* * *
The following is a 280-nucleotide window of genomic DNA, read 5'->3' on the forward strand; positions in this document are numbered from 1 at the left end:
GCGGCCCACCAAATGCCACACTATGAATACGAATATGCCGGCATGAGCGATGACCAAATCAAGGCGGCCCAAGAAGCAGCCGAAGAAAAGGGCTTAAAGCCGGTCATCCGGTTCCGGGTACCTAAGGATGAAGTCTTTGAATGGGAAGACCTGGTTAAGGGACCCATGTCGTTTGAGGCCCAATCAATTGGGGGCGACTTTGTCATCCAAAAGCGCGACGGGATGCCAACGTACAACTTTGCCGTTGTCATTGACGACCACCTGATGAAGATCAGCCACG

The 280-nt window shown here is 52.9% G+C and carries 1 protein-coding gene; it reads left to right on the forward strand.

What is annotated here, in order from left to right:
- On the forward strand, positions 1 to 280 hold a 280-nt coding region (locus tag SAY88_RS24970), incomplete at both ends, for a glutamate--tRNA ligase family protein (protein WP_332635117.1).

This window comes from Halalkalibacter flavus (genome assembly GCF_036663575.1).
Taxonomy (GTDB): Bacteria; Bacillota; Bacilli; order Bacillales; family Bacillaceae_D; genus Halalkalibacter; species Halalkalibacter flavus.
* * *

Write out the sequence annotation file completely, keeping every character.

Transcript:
The following is a 280-nucleotide window of genomic DNA, read 5'->3' on the forward strand; positions in this document are numbered from 1 at the left end:
GCGGCCCACCAAATGCCACACTATGAATACGAATATGCCGGCATGAGCGATGACCAAATCAAGGCGGCCCAAGAAGCAGCCGAAGAAAAGGGCTTAAAGCCGGTCATCCGGTTCCGGGTACCTAAGGATGAAGTCTTTGAATGGGAAGACCTGGTTAAGGGACCCATGTCGTTTGAGGCCCAATCAATTGGGGGCGACTTTGTCATCCAAAAGCGCGACGGGATGCCAACGTACAACTTTGCCGTTGTCATTGACGACCACCTGATGAAGATCAGCCACG

The 280-nt window shown here is 52.9% G+C and carries 1 protein-coding gene; it reads left to right on the forward strand.

What is annotated here, in order from left to right:
- On the forward strand, positions 1 to 280 hold a 280-nt coding region (locus tag SAY88_RS24970), incomplete at both ends, for a glutamate--tRNA ligase family protein (protein WP_332635117.1).

This window comes from Halalkalibacter flavus (genome assembly GCF_036663575.1).
Taxonomy (GTDB): Bacteria; Bacillota; Bacilli; order Bacillales; family Bacillaceae_D; genus Halalkalibacter; species Halalkalibacter flavus.